As more seniors have become informed of the benefits of exercise in improving the quality of their lives, more people in that age group have become involved in different types of exercise programs. In surveying the programs available and in reading about the needs of senior citizens, four key elements of a well-rounded exercise program have become evident: endurance, balance, strength and flexibility. The 50+ aerobics program that I have developed, includes these elements in every class.
In the endurance phase of the class, we do routines that increase the heart rate and breathing, in order to reap some of the well-documented benefits of aerobic exercise. We begin with a slow-and-easy warm-up routine that wakes up the muscles and gets them ready to move in a more vigorous way. This routine and all others in this section of the class are done to music that is pleasant to listen to and motivating to this age group. It includes selections from swing, light rock and roll, show tunes, folk music, country-western, classical and other old favorites. We continue with routines that are more vigorous, but low-impact, so that the possibility of injury is reduced. Class members are encouraged to reflect on how they are feeling throughout the class and adjust movements to feel a comfortable and vigorous workout. This part of the class lasts for about ½ hour.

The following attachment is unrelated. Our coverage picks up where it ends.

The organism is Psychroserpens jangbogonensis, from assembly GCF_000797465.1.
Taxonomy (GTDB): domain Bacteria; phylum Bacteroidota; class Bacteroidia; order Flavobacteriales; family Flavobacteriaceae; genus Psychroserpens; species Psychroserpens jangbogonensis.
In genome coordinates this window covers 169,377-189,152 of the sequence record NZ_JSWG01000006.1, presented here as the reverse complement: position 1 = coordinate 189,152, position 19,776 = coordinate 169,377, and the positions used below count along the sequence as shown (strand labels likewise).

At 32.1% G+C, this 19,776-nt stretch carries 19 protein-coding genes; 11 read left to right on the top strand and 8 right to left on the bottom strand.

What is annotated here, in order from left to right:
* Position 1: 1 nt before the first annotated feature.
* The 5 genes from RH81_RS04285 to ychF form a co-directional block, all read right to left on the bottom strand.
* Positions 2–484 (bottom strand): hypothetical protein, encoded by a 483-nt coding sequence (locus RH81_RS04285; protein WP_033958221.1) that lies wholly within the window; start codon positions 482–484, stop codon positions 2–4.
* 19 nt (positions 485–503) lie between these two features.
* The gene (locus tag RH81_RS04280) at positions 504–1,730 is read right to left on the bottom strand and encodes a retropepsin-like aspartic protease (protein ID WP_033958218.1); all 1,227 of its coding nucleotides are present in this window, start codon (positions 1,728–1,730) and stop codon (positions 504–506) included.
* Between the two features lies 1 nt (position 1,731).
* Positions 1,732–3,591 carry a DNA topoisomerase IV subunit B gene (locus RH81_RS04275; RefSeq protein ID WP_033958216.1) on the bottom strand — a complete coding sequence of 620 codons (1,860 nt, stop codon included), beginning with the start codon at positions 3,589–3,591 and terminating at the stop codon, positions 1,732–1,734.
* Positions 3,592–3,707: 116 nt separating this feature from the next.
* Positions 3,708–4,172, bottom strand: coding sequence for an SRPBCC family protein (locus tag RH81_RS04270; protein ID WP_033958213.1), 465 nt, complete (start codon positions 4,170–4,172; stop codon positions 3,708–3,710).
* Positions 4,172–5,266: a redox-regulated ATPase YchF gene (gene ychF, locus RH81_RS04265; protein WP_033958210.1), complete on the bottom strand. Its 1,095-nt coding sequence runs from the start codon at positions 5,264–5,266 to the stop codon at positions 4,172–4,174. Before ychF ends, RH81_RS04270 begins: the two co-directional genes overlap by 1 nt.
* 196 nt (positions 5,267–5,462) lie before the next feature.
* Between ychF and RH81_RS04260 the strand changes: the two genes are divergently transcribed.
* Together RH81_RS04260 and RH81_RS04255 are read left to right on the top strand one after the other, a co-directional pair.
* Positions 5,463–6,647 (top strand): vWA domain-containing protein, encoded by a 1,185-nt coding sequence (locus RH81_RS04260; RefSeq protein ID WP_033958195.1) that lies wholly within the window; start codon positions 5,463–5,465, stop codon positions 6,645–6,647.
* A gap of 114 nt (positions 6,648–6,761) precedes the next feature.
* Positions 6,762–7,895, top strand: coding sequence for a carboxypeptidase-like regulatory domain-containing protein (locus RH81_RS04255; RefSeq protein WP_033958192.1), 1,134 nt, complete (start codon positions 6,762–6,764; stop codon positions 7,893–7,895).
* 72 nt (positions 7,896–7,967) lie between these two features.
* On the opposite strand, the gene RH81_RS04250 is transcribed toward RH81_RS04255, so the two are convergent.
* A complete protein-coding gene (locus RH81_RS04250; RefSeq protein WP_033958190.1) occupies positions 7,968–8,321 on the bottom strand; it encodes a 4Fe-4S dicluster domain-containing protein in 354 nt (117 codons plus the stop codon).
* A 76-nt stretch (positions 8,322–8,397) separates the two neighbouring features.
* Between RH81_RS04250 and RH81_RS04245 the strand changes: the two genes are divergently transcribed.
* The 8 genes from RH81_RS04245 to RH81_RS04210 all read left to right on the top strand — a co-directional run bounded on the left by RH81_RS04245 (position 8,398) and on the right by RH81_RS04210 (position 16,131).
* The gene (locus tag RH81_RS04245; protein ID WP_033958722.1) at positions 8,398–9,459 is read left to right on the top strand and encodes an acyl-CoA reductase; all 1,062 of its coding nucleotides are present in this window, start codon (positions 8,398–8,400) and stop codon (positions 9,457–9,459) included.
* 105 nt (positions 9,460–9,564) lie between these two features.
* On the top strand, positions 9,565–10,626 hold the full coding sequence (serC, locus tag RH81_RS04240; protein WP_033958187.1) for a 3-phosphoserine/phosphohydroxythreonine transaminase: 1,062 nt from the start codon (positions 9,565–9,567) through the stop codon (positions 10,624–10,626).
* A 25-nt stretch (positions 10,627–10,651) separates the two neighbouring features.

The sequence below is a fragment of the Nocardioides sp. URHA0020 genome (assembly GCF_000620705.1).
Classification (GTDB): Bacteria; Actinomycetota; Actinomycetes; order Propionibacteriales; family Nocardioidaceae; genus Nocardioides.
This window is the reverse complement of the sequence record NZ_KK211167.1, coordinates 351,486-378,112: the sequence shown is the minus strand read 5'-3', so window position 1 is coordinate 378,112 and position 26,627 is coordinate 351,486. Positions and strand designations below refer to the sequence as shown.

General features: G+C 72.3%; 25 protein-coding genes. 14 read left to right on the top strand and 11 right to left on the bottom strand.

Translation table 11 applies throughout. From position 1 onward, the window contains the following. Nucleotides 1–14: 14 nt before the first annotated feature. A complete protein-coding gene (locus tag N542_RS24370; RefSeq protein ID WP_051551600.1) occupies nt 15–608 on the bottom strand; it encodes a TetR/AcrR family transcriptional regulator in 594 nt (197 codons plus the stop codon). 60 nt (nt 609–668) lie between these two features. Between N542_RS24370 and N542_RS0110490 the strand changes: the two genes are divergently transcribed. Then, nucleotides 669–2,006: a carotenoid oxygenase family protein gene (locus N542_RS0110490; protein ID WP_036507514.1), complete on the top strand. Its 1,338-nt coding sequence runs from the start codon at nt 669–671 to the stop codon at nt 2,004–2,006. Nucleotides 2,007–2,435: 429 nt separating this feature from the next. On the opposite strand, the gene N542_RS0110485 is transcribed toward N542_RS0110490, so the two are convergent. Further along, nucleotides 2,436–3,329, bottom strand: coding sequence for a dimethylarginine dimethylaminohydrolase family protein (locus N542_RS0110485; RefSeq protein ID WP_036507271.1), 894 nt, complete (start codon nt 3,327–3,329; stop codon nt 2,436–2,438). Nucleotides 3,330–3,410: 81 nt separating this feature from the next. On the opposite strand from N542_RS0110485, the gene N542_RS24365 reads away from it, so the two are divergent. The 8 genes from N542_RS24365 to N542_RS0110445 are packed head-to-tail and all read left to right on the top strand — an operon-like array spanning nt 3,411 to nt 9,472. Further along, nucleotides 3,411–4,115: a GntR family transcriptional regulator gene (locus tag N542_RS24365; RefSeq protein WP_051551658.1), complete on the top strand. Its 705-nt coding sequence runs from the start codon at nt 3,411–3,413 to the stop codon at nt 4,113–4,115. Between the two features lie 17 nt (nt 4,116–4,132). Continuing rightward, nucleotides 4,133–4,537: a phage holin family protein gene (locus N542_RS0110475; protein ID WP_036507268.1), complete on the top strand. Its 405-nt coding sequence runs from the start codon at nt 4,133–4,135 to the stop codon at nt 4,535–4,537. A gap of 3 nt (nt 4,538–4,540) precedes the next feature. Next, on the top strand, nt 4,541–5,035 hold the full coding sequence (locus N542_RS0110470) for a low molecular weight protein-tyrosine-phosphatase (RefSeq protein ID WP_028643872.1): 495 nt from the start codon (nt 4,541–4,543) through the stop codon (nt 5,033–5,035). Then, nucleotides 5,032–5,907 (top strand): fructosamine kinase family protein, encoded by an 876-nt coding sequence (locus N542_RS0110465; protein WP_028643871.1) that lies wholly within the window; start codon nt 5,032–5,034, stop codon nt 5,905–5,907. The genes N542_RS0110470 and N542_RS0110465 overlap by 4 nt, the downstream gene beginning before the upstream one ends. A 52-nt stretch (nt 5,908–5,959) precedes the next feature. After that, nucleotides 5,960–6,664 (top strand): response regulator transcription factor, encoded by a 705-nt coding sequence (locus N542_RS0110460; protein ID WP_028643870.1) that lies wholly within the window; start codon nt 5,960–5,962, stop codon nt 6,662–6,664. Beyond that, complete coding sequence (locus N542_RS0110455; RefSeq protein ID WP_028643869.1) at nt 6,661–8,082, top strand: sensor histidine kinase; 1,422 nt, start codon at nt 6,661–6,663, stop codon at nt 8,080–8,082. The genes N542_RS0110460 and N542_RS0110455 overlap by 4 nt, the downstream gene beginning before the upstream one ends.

The next part of the class -- balance -- is short but crucial. Specific exercises are practiced to help class members realize what makes up good balance. Avoidance of injury and confidence to to move in different ways and try new things is enhanced by knowledge and practice of good balance.
The third part of the class involves strength training. Weights or bands are used to work the upper body through exercises that are slow and safe but designed to increase strength. At this time, and at all times throughout the class, members are encouraged to participate, but choices are given in terms of the intensity of the exercises. Members are frequently reminded that they must listen to their own bodies, during class and after, to become aware if any of the exercises are not good for them.
The final portion of the class is floor work devoted to flexibility. Some strengthening exercises may be included, such as movements that increase the strength of the muscles of the core of the body, but the majority of the floor exercises are devoted to maintaining and possibly increasing flexibility, along with relaxation.
The entire class lasts one hour, and its goal is to provide a well-rounded, inclusive approach to exercise for those over fifty. An additional benefit is the social interaction that takes place among active seniors, providing motivation to get to class and to continue a healthy, vigorous life-syle. For more information on class times and locations in Menlo Park and Redwood City, please use Request/Comment Form.